In the March/April 2013 issue of Foreign Affairs, development scholar John McArthur, a former manager of the UN Millennium Project, reviews the history of the Millennium Development Goals (MDGs) and takes stock of their progress. As he writes:
From 1981 to 1999, extreme poverty in sub-Saharan Africa rose from 52 percent of the population to 58 percent. But since the launch of the MDGs, it has declined sharply, to 48 percent in 2008. Much of this was likely driven by MDG-backed investments in healthier and better-educated work forces in the region. The global MDG campaign has also prompted support for small subsistence and cash-crop farms, which has boosted growth in many low-income countries, such as Malawi.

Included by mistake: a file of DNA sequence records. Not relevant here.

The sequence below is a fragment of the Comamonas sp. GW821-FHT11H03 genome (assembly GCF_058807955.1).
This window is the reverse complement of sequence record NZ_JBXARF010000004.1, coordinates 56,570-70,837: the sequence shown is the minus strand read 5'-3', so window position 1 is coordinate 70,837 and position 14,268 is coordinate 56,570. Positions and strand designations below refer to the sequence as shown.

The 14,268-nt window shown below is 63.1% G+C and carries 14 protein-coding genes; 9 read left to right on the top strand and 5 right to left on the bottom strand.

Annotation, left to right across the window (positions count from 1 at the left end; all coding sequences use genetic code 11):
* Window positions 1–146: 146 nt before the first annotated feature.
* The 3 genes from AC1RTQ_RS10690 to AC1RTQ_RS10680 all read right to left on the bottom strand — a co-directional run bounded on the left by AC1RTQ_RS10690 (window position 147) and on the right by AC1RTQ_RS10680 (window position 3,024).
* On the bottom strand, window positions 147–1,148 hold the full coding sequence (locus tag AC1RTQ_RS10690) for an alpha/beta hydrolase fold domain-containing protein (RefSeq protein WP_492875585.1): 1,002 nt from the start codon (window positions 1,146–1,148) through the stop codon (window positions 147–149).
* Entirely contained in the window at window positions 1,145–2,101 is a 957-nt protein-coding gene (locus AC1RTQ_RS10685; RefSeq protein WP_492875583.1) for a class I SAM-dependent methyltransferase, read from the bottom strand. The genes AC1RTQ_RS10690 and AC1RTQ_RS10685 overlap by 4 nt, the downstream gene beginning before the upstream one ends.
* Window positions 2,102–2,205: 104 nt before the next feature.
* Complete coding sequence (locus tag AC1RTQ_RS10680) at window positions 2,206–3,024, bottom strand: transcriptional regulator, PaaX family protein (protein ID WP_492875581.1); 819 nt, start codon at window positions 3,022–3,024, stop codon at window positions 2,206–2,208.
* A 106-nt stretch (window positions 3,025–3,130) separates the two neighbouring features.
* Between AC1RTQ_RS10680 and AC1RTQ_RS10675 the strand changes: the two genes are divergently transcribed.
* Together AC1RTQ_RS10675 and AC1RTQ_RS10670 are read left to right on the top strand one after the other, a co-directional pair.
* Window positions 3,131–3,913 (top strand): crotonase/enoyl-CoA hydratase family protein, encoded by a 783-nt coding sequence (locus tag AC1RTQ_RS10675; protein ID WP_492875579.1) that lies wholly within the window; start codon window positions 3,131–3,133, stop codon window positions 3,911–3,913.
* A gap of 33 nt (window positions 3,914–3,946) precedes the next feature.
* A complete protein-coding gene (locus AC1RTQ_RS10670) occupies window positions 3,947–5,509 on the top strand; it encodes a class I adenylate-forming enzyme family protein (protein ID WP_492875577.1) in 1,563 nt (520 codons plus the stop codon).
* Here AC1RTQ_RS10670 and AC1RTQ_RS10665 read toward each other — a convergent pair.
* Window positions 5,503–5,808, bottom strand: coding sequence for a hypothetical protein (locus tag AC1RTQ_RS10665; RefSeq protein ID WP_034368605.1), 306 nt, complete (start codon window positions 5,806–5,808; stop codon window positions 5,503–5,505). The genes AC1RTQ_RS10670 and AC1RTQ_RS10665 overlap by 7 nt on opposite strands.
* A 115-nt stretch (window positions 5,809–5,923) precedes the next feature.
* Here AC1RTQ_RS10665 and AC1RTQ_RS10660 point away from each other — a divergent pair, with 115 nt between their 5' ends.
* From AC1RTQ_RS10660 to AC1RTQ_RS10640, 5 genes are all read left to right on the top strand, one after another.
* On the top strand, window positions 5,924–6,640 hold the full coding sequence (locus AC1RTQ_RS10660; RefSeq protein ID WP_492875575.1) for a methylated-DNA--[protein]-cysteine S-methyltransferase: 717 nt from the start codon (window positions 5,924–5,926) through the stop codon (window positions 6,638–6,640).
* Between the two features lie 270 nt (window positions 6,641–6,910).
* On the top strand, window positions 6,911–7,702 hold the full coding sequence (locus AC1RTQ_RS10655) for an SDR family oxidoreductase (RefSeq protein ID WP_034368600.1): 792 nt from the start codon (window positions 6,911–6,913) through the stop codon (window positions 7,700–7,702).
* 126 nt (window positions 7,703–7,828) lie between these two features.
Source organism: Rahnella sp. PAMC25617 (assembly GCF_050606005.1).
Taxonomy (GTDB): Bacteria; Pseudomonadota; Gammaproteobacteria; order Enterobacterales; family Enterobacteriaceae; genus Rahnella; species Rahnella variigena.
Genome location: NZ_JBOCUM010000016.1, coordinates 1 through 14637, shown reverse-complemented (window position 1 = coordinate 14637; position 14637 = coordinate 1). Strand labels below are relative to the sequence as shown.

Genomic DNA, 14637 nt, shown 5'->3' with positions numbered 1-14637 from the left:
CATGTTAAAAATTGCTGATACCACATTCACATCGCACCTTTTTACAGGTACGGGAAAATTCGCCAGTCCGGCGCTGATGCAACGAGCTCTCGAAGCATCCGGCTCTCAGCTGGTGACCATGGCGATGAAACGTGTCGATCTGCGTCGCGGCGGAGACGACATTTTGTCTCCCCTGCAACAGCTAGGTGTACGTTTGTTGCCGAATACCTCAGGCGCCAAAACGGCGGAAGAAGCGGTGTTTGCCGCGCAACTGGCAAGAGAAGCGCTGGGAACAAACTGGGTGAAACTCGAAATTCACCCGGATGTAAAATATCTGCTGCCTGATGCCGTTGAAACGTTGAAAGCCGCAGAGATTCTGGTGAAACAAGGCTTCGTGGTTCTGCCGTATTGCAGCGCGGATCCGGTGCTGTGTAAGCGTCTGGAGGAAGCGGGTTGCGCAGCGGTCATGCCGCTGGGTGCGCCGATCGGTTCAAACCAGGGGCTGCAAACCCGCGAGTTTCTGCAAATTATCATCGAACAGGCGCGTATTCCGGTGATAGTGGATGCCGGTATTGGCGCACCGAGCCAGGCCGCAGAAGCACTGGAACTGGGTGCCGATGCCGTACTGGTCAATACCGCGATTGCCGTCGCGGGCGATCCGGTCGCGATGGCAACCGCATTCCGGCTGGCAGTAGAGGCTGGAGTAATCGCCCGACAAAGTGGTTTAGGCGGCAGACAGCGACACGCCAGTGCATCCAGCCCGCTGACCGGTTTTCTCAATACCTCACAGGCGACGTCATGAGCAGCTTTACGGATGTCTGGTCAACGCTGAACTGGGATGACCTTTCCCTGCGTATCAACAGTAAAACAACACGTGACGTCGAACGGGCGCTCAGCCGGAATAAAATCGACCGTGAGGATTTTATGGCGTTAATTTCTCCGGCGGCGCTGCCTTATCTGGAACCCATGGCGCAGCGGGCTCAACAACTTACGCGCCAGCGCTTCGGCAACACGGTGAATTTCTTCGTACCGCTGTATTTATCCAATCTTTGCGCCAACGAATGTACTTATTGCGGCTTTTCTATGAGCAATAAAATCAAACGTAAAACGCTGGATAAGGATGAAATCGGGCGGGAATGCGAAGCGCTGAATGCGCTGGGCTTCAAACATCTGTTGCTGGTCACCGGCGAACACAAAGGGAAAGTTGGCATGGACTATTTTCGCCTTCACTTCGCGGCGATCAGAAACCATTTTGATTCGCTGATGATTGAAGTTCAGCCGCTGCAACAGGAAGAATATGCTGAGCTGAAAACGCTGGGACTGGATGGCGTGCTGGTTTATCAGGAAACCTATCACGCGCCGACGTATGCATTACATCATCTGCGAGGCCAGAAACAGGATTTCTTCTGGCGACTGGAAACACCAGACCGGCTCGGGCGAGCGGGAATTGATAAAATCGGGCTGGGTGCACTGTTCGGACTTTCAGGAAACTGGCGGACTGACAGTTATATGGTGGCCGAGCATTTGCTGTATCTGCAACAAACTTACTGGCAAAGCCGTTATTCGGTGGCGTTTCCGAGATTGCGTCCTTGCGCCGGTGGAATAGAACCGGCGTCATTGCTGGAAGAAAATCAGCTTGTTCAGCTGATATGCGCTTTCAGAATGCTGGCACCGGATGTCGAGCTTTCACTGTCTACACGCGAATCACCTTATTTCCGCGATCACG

“Looking forward,” he argues, “the next generation of goals should maintain the accessible simplicity that has allowed the MDGs to succeed and also facilitate the creation of better accountability mechanisms both within and across governments.” You can read the full article here; other perspectives on the MDGs and the post-2015 agenda are available on the Development Channel here.